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|You have expanded the scope from where I started.
Written by Adrian
(9/14/2013 12:31 p.m.)
in consequence of the missive, But it's giving the game away..., penned by Mandy N
Of course that is quite all right. As I said earlier, I would rewatch NA2 to see if anyone but John Thorpe claimed that Mr. Allen was not a gentleman but a tradesman. Since John T. was inherently unreliable in so many instances, I would not take his information on the subject as necessarily reliable. I did watch the DVD and therefore reported back what I found. I wasn't attempting to comment on the relative merits of the second video adaptation.
While I still don't wish to do that, you have brought up two points that interest me enough to comment on them.
I believe that a gentleman who married down for money was not looked down upon so much as a less-than-gentleman who married up for money. Since Catherine was the daughter of a gentleman, an additional source of money from a friend in trade might not have marked John T. as unimpressive. After all, the General decided to encourage Henry to pursue Catherine on just that basis. (This is not to say that John wouldn't embarrass himself without knowing it, as he did in other cases, nor do I think the General had any interest in John other than as a source of information.)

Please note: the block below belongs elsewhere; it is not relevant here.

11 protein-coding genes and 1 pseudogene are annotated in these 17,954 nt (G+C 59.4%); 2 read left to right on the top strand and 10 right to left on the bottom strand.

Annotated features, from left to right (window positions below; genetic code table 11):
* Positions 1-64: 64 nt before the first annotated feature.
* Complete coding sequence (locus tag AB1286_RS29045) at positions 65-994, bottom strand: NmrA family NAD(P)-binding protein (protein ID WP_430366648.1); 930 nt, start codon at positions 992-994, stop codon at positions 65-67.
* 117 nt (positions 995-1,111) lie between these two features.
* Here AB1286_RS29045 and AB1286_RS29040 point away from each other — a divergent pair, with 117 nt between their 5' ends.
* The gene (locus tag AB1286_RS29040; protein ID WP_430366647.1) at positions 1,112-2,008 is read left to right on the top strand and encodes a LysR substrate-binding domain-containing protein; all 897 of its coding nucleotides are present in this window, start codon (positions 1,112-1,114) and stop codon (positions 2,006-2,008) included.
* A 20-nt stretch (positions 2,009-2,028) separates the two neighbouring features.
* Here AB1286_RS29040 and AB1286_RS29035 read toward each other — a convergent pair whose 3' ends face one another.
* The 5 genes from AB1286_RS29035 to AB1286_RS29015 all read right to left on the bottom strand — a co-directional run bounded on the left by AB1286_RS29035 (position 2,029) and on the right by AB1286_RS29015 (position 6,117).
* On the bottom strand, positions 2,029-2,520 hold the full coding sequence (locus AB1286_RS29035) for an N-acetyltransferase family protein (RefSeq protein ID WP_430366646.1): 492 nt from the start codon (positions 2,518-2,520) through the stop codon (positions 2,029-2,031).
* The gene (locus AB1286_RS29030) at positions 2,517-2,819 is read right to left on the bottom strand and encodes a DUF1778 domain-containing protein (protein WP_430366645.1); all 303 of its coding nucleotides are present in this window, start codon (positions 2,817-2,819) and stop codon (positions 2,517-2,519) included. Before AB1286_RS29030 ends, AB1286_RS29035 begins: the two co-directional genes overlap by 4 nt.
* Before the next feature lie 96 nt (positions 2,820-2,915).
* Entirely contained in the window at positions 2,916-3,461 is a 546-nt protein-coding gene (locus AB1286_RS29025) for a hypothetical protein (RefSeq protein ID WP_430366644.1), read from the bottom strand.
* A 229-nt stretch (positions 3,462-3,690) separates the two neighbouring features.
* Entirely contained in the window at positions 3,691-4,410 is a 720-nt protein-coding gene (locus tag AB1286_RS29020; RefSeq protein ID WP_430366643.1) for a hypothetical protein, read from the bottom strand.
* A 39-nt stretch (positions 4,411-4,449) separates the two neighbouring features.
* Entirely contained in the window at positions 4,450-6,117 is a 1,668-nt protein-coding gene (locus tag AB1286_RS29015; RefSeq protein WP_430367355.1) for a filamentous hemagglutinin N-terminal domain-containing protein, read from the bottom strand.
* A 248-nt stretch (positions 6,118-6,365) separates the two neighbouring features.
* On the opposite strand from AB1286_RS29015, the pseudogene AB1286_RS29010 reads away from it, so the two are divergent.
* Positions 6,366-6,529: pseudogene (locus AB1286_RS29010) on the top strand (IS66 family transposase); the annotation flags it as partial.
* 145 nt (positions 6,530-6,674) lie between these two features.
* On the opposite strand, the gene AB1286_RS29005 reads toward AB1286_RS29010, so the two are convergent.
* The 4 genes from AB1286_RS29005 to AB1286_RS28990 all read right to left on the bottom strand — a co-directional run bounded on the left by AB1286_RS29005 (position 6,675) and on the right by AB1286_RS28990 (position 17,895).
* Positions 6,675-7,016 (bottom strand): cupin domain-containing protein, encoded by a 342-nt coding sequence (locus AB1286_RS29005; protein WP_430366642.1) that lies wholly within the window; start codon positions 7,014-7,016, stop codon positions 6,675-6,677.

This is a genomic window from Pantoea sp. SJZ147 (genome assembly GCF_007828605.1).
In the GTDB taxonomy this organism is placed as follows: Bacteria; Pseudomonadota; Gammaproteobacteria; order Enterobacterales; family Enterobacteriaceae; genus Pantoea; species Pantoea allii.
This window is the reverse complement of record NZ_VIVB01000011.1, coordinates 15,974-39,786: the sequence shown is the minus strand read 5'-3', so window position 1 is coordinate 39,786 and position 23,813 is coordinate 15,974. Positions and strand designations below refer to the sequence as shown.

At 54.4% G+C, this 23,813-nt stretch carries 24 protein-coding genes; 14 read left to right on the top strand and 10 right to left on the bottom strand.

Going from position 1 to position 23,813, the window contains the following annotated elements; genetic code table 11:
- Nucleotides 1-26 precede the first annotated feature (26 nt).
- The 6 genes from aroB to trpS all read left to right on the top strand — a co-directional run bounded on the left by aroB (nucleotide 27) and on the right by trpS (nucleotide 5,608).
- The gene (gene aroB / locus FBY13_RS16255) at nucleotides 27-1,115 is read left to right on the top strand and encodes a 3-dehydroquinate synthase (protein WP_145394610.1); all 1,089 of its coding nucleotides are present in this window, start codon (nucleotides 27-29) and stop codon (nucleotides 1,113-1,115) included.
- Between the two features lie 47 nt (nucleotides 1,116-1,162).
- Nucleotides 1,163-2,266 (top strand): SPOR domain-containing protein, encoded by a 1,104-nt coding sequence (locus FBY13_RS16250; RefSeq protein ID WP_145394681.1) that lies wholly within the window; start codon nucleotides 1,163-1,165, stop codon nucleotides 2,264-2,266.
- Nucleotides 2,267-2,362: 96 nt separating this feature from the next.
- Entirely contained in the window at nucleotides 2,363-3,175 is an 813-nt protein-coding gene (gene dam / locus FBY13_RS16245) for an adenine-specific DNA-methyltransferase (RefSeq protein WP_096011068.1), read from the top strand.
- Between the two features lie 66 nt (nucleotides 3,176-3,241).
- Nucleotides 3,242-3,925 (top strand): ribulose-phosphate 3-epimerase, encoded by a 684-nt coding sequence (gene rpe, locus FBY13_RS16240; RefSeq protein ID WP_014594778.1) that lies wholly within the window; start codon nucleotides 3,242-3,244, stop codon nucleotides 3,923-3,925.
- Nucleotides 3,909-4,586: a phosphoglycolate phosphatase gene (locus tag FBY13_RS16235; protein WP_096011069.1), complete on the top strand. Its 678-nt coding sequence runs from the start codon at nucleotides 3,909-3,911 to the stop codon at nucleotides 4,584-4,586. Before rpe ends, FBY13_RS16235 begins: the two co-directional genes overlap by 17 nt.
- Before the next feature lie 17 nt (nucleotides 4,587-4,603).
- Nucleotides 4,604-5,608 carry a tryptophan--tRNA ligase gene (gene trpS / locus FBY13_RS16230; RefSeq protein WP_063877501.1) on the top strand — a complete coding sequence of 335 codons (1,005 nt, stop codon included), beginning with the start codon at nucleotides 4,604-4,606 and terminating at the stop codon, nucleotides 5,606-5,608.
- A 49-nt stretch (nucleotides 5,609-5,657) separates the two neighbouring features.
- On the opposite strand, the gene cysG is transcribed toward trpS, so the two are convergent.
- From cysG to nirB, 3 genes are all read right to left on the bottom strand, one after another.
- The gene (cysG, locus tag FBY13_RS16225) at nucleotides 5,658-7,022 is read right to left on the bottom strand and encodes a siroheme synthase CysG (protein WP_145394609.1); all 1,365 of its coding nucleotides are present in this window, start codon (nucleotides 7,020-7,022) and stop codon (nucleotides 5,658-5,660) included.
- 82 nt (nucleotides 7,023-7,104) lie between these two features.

The second point you make, telegraphing the General's information on Catherine's anticipated fortune, is a pretty consistent quality of Andrew Davies and plenty of other writers who consider the "invisible mustache" a weakness in plot construction. Such people (and clearly JA is not one) believe that withholding a disqualifying character flaw until the last moment is a kind of deus ex machina in reverse, too convenient for good plot construction.
I confess, I can easily enjoy a story with either a deus ex machina ending or an "invisible mustache" if the story is otherwise interesting and well constructed. But clearly Andrew Davies (like many other writers) does not like these devices, as we know from early news of Darcy's return to Pemberley in P&P2 and Wickham's character in S&S3. (I fear I am veering towards Austentations territory here.)
Of course, many dislike AD's changing the stories in this way, which is fine. Artistic license means you can do whatever you like--and you can be roundly criticized for doing so by those who disagree with your choices. You don't have to like what AD has done here--of course you are entitled to that for the same reasons I never expect to view MP3 again--but there are established reasons (compelling or not) for what AD did in these instance.
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